Thursday, October 20, 2016


Yesterday at the Clear Spring School we began a toy making project that we do each year at this time, making toy cars and trucks to give to the local food bank for holiday distribution. I make wheels by the hundreds using this simple device on the drill press that holds the wheel blank centered on the table for drilling.

The centering clamp is made from a lathe chuck, and makes the process simple enough that the children can drill their own axle holes.

Today I will go back to my writing, and attempt to get two chapters of text complete for my box guitar book. I am also ready to apply a Danish oil finish to boxes.

Make, fix, create, offer others the encouragement to learn likewise.

Wednesday, October 19, 2016

boxes again and again...

As you can see, I continue to make boxes, and will probably do so until I can make no more. These have been relatively unchanged since I introduced this design in the early 1980s. But they still gather questions from fellow craftsmen, "How'd you do that?"

Today in wood shop at school, I'll have students in first through 6th grades, and will attempt to interest them in toy making for others.

Make, fix, create, and suggest by your example, that others may love learning likewise.

Tuesday, October 18, 2016

Pedagogically correct...

The North East Association of Woodworking Teachers, NEAWT, has been meeting since 2001 and just had their biannual meeting from which has come a discussion (via email) of standard safety instruction that various members offer their kids. For many, it has been a practice to offer safety sheets to each student at the point at which various machines are introduced. The purpose, it is agreed, has less to do with the appropriate and effective theory of instruction, and much more to do with covering the school from a liability standpoint. If someone is severely injured using a power tool, parents and attorney's are automatically convinced that it has to be the teacher's fault, and by having evidence that each student has been instructed in the rules regarding each machine, has been effective in keeping the lawyers at bay, when various bad things have happened.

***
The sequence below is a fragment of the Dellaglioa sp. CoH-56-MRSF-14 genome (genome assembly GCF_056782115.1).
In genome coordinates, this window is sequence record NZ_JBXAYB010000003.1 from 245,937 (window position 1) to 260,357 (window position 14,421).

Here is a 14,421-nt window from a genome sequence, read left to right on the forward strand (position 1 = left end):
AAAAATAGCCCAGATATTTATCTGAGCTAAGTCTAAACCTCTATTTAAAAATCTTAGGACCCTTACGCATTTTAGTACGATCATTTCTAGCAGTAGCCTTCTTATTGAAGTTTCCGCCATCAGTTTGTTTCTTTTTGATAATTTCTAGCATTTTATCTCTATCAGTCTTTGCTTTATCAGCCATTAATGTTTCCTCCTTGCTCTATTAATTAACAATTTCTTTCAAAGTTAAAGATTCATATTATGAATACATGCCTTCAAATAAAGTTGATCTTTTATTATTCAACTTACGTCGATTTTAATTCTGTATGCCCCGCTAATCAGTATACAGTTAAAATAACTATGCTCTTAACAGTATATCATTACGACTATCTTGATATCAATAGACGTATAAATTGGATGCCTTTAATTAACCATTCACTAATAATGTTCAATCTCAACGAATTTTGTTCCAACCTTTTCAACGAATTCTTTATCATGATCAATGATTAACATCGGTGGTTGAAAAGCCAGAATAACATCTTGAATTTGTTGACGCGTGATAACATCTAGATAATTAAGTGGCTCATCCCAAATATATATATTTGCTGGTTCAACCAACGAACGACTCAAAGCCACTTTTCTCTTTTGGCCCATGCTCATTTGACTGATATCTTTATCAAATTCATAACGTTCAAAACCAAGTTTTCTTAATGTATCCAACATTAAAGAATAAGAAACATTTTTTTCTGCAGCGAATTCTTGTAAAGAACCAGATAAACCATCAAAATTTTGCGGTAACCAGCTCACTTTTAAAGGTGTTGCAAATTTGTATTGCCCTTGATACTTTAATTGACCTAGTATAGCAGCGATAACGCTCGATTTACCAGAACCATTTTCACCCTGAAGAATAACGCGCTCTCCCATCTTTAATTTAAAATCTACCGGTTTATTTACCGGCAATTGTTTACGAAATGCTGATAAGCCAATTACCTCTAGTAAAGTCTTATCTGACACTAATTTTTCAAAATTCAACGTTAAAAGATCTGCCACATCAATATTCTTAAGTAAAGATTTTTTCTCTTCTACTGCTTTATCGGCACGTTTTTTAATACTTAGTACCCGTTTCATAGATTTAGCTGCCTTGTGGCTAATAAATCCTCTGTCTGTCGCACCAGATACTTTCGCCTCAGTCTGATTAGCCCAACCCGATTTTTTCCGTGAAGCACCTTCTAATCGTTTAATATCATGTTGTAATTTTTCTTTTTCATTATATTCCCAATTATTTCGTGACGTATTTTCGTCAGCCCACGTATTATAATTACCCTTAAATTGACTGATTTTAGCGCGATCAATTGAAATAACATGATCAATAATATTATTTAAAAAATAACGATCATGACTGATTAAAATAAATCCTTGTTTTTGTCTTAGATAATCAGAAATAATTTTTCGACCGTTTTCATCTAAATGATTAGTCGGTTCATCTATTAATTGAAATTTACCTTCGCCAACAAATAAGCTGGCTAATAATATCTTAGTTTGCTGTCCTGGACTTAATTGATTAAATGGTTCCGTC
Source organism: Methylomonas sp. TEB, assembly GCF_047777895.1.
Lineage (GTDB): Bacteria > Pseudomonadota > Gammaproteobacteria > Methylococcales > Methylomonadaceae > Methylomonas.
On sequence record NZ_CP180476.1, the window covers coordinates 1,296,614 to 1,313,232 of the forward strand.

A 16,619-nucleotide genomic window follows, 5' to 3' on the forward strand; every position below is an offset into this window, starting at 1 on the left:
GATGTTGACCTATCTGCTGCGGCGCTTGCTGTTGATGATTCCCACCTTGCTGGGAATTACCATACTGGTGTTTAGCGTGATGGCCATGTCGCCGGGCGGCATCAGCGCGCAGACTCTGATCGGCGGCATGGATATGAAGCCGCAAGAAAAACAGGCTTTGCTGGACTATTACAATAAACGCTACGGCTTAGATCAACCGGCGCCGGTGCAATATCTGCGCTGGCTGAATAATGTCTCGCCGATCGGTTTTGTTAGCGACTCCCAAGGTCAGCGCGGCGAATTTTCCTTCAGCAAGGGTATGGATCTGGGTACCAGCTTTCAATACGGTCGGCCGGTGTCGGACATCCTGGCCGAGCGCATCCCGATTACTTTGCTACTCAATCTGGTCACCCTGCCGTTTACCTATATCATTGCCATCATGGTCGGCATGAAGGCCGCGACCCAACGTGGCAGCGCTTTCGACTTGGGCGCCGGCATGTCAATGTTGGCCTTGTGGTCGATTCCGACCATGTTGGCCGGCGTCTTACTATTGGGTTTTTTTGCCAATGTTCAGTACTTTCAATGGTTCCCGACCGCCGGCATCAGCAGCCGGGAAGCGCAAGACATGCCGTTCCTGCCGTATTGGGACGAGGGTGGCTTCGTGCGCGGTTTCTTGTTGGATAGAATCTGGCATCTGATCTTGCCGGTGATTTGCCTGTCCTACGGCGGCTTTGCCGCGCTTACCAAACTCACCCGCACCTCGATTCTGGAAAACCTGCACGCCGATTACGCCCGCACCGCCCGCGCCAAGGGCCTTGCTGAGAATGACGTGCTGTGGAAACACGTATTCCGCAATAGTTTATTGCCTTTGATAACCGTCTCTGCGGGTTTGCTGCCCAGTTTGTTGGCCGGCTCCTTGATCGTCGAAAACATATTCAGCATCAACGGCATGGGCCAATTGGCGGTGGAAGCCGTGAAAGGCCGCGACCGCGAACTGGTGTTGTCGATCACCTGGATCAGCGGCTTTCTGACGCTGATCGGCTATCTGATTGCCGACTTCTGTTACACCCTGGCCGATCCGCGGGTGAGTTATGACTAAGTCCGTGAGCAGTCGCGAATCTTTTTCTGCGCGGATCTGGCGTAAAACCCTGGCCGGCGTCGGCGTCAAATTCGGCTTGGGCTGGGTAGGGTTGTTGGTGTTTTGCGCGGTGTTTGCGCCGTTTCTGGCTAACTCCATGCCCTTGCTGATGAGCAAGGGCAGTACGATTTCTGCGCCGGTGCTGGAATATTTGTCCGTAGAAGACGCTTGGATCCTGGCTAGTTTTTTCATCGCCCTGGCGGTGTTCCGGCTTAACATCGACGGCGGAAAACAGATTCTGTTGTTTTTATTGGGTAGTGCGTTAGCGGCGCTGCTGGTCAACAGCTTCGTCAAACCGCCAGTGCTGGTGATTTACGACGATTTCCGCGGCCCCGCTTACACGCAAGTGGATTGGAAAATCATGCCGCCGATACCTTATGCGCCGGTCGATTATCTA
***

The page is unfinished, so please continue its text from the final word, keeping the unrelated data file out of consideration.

On the other hand, rules of instruction derived from Educational Sloyd and based on observation of how students actually learn would make it clear that starting out with safety sheets is not the best approach. Instruction should proceed from the easy to the more difficult, from the known to the unknown, from the simple to the complex and from concrete to the abstract. Safety sheets are abstract, particularly for students who've had no experience using a particular tool.

I have noticed among my own students, a growing aversion to paper. Sheets that are passed out are of little or no interest. Is that related to a growing sense that what's on-line and comes through magical digital devices is of superior significance? Who knows. But starting from the abstract form of something on paper is not the real deal and children know it, just as Pestalozzi's student wondered why they were looking at a picture of a ladder when there was a real one in the shed.

An approach that I liked best among those described by members of the NEAWT was to do an actual hands-on, and closely controlled and supervised use a a tool, followed by the safety sheet, safety test and signed contract with the student regarding safe tool use. For overly large classes, using power tools, this seems like the most reasonable approach to keeping children safe.

Today I'll be at work in my own shop making boxes. The photo above shows the work of a new 3rd grade student visiting the wood shop during yesterday's classes.

Make, fix, create and offer hope that others may love learning likewise.

Monday, October 17, 2016

a misinformed and unsophisticated sense of reality.